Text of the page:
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Masters Degrees (Musculoskeletal Science)

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The Musculoskeletal Science MSc covers a broad spectrum of musculoskeletal topics, including basic science and clinical aspects. Read more
The Musculoskeletal Science MSc covers a broad spectrum of musculoskeletal topics, including basic science and clinical aspects. It aims to give students, in a multidisciplinary setting, a holistic view of musculoskeletal science, orthopaedic bioengineering and medicine, and provides an in-depth knowledge of specific areas appropriate to each student's individual interests.

Degree information

Students on this MSc programme acquire essential scientific knowledge, improve their basic research skills, and are equipped with the ability to solve the musculoskeletal problems emphasised within the NHS framework. The programme emphasises the four major areas as identified by the Bone and Joint Decade - arthritis, osteoporosis, trauma and spinal disorders, and transferable skills and research methodology in orthopaedic bioengineering.

Students undertake modules to the value of 180 credits. The programme consists of eight taught modules (120 credits), and a research project (60 credits).

Students will be awarded an MSc on successful completion of all taught modules and research project; a Postgraduate Diploma on successful completion of eight taught modules (all core modules plus any four from options); and a Postgraduate Certificate on successful completion of four taught modules.

A Postgraduate Diploma (120 credits, full-time nine months and flexible study up to five years) is offered. A Postgraduate Certificate (60 credits, full-time three months and flexible study up to two years) is offered.

Core modules
-Clinical Aspects of Musculoskeletal Medicine and Surgery, Part I
-Musculoskeletal Tissue Biology - Form and Function
-Musculoskeletal Biomechanics and Biomaterials, Part I
-Research Methodology and Generic Skills

Optional modules - up to 60 credits of optional modules (4 modules) drawn from the following:
-Clinical Aspects of Musculoskeletal Medicine and Surgery, Part II
-Musculoskeletal Tissue Biology - Disease and Dysfunction
-Musculoskeletal Biomechanics and Biomaterials, Part II
-Research Governance
-Clinical Experience in Musculoskeletal Surgery
-Surgical Skills in Orthopaedic Surgery

Dissertation/report
All MSc students undertake an independent research project that will contribute to cutting-edge scientific, clinical and industrial research, and culminates in a dissertation and oral examination.

Teaching and learning
The programme is delivered through a combination of taught lectures, seminars, tutorials, group project work and workshops. Assessment is through online MCQs, coursework, and the dissertation and viva voce. Candidates are examined in the year in which they complete the programme.

Careers

This programme offers students from a wide variety of disciplines the opportunity to gain a higher degree in an exciting and rapidly developing field, and equips them to make a strong contribution to the development of musculoskeletal services. The students can develop their careers in healthcare sector, medical device industry and bio-industry, regenerative medicine, regulatory bodies, as well as academic community.

Top career destinations for this degree:
-Orthopaedic Surgeon, St Thomas' Hospital (NHS)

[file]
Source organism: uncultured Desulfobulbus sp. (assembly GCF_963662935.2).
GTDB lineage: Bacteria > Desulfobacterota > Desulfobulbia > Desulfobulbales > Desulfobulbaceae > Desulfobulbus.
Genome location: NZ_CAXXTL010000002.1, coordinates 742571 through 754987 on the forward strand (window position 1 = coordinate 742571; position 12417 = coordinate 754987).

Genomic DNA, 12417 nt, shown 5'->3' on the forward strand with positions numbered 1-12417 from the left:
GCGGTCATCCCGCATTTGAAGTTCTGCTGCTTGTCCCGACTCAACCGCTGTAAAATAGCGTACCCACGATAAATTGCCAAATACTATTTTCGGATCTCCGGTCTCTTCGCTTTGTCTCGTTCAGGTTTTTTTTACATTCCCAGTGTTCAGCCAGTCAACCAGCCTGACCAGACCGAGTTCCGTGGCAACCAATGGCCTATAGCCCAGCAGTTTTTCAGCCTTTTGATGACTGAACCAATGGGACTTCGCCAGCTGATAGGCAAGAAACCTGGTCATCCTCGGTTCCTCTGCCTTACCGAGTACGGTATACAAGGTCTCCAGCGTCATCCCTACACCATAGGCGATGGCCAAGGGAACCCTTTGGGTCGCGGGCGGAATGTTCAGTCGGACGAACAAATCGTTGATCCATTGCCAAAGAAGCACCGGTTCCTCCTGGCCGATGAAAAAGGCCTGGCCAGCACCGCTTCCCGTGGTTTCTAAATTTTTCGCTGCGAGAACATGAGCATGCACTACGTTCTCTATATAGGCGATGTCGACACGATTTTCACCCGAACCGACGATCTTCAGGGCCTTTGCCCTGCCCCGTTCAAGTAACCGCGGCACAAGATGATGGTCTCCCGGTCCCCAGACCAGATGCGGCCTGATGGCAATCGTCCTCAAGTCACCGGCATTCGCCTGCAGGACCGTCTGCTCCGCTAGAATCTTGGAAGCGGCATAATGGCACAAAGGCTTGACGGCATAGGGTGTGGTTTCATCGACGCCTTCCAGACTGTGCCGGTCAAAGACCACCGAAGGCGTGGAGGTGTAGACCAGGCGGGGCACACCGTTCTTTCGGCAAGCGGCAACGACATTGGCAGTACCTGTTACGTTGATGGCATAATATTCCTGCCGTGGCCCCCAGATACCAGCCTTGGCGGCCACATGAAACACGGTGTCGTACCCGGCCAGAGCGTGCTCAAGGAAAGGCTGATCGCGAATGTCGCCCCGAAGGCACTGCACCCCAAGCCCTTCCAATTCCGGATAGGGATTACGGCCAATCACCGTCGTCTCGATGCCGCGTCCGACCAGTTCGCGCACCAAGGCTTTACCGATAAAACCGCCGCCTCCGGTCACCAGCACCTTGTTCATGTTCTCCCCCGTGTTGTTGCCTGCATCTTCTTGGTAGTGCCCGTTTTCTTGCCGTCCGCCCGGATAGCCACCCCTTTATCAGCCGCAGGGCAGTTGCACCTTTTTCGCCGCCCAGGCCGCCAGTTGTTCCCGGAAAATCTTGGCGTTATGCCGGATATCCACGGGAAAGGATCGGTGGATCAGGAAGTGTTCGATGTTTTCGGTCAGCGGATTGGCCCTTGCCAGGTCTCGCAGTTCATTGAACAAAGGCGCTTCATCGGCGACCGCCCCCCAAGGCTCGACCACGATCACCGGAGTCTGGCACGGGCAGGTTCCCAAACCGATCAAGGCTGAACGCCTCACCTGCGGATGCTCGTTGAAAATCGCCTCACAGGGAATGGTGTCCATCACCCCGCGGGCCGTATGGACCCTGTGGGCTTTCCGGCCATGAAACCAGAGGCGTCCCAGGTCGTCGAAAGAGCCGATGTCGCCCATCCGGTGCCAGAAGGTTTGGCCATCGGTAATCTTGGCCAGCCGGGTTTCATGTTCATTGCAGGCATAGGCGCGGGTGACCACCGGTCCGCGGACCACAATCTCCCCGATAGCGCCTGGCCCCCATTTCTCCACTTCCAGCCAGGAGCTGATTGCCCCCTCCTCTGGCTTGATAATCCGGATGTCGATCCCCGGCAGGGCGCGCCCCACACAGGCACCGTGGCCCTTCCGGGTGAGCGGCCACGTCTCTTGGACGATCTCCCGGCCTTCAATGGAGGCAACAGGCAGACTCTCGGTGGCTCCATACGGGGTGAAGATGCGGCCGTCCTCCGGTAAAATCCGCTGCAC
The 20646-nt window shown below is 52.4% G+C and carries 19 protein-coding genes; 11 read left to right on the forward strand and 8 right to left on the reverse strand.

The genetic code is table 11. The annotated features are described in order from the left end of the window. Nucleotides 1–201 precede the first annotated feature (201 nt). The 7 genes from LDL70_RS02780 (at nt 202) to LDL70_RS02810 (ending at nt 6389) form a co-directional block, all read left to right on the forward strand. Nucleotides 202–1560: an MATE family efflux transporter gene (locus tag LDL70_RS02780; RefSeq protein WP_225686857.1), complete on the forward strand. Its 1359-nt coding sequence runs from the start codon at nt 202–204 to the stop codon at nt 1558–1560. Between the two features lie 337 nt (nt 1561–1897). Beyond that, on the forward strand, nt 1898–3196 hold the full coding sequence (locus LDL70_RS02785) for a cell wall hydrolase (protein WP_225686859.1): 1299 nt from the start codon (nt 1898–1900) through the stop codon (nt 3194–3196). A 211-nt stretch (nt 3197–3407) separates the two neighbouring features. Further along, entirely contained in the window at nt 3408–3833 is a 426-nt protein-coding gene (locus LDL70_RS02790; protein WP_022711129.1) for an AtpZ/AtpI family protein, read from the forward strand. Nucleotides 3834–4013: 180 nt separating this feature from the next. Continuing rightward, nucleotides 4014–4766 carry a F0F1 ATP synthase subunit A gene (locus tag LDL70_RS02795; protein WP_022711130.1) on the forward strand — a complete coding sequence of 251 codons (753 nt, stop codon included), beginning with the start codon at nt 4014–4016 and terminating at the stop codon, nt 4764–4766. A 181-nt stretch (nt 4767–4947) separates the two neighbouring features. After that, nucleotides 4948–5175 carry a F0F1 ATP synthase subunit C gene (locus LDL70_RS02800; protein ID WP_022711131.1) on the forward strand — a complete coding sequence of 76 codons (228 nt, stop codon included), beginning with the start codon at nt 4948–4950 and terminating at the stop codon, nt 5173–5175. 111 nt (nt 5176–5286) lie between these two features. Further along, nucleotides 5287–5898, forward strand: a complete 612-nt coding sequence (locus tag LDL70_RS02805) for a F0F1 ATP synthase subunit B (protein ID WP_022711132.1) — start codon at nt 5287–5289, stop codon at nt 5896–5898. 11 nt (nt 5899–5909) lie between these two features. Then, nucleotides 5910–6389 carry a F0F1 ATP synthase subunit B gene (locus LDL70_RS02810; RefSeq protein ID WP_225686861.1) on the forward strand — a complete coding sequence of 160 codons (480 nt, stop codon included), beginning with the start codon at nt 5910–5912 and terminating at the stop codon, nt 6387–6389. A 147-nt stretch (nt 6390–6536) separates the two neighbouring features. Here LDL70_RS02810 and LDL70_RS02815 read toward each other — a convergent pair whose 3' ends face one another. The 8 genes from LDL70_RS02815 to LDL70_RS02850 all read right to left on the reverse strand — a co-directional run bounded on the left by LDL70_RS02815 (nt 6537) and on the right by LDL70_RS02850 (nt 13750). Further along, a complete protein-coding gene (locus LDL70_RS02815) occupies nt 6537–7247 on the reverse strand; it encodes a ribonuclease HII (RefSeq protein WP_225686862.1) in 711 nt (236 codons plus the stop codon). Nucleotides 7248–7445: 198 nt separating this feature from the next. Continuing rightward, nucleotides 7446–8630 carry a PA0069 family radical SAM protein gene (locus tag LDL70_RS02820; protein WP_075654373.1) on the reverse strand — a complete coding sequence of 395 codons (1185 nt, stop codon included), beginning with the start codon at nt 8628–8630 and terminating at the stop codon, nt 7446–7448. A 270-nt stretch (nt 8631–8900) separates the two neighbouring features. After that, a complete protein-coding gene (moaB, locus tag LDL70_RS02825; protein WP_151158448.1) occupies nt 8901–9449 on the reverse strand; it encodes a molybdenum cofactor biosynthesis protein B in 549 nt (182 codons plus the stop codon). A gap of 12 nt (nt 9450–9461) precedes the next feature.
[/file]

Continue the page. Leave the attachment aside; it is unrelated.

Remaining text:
-MBBS (Bachelor of Medicine, Bachelor of Surgery), King's College London
-Medical Research on Replacement Joints, Cardiff University (Prifysgol Caerdydd)
-Occupational Therapy Assistant, Watford General Hospital (NHS)
-Orthopaedic Surgeon, Assaswa International Hospital

Why study this degree at UCL?

The Division of Surgery & Interventional Science is part of one of the most prestigious medical schools in Europe, with a team of nearly 400 people, from surgeons, biologists, bioengineers and material scientists and oncologists, to clinical trials specialists and researchers. Our aim is to understand the causes of human musculoskeletal disease and develop innovative therapies and technology to improve the quality of life.

Students on this MSc will gain an unparalleled grounding in musculoskeletal science and orthopaedic bioengineering, including a holistic view of clinical care as well as orthopaedic sciences and bioengineering. The programme is run at the internationally renowned Royal Orthopaedic Hospital in Stanmore.

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The Musculoskeletal Science MSc covers a broad spectrum of musculoskeletal topics, including basic science and clinical aspects. Read more
The Musculoskeletal Science MSc covers a broad spectrum of musculoskeletal topics, including basic science and clinical aspects. It aims to give students, in a multidisciplinary setting, a holistic view of musculoskeletal science, orthopaedic bioengineering and medicine, and provides an in-depth knowledge of specific areas appropriate to each student's individual interests.

Degree information

Students on this MSc programme acquire essential scientific knowledge, improve their basic research skills, and are equipped with the ability to solve the musculoskeletal problems emphasised within the NHS framework. The programme emphasises the four major areas as identified by the Bone and Joint Decade - arthritis, osteoporosis, trauma and spinal disorders, and transferable skills and research methodology in orthopaedic bioengineering.

Students undertake modules to the value of 180 credits. The programme consists of four core modules (60 credits), four optional modules (60 credits) and a research project (60 credits). A Postgraduate Diploma (120 credits, full-time nine months and flexible study up to five years) is offered. A Postgraduate Certificate (60 credits, full-time three months and flexible study up to two years) is offered.